And Salem, the book I was learning from uses while(!file.eof()). Is this not good practice? I think I understand the link reference. Use the return value of getline to see if the end of the file has been reached?
    Ex.
    Code:
         while(getline(&iFile, fEntryAddress) != NULL)
         {
                          cout<<"\nCurrently on Entry "<<i+1<<"."<<endl;  
                          getline(&iFile, fEntryNum, '\t'); 
                          getline(&iFile, fEntryName, '\t');
                          getline(&iFile, fEntryHPhone, '\t');
                          getline(&iFile, fEntryCPhone, '\t');
                          getline(&iFile, fEntryAddress);
                          
                          Entries[i++]=CreateEntry(fEntryNum,fEntryName,fEntryHPhone,
                                      fEntryCPhone,fEntryAddress);
         }

  6. #6
    Registered User
    Join Date
    Jan 2005
    Posts
    7,317
    >> C++ Primer book
    Get the 4th edition if you get this book (by Lippman, Lajoie and Moo). Accelerated C++ might also be better for you because it teaches modern C++ and you are already knowledgable enough to handle its accelerated nature.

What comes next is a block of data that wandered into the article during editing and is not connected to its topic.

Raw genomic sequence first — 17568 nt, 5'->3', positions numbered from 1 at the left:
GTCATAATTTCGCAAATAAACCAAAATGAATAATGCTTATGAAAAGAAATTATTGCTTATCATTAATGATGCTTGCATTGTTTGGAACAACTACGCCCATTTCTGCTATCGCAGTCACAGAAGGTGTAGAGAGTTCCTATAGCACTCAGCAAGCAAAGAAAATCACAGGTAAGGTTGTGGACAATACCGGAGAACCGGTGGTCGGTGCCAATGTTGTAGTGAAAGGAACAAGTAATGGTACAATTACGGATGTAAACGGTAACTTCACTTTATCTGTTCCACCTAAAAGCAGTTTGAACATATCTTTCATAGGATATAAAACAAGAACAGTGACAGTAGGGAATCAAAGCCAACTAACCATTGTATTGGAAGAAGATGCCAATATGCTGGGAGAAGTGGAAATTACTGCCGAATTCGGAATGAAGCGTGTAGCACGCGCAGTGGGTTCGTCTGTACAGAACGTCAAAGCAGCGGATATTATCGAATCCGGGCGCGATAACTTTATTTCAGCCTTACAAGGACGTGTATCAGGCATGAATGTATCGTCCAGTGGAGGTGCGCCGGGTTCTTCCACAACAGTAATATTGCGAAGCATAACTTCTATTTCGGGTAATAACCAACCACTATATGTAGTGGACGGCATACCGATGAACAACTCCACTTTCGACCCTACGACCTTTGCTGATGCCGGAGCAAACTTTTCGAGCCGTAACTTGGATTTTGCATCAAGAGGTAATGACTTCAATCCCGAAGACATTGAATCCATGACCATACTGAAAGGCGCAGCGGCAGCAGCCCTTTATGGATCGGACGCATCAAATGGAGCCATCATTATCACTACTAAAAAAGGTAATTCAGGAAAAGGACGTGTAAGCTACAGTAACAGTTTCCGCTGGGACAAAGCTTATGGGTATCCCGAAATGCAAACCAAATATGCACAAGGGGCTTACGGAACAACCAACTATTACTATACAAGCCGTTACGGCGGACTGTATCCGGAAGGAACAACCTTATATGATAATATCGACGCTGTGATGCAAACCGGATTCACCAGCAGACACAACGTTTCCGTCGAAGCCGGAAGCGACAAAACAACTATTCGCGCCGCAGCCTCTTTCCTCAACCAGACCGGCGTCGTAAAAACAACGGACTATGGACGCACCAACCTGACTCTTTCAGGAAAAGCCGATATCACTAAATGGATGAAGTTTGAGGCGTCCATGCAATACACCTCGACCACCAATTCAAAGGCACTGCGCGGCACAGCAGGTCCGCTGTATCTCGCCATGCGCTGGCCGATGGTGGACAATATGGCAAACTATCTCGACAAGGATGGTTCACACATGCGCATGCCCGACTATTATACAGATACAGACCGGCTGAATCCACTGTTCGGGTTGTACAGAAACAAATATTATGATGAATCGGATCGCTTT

>> the book I was learning from uses while(!file.eof()). Is this not good practice?
    It probably doesn't make a difference in this specific case (because the last call to getline will reach the end-of-file before the loop continues), but it is not good practice in other cases because eof() might return false even when there is no more data left in the file. Putting the getline into the while control is the right idea, but you should put the part that reads in the fEntryNum since that is the first part of each record. It will be stored properly if the read is successful.

    >> PBEntry Entries[];
    That doesn't do what you think it does. This is why I would use a vector. You don't know at compile time how many entries you will read in. You don't even know how many they'll be while you're reading them in, so by using a vector you can just keep adding them on to the end of the container one at a time until you are done. If you use a C style array, you have to make sure you allocate enough space to fit all of the entries in the file.

    >> &iFile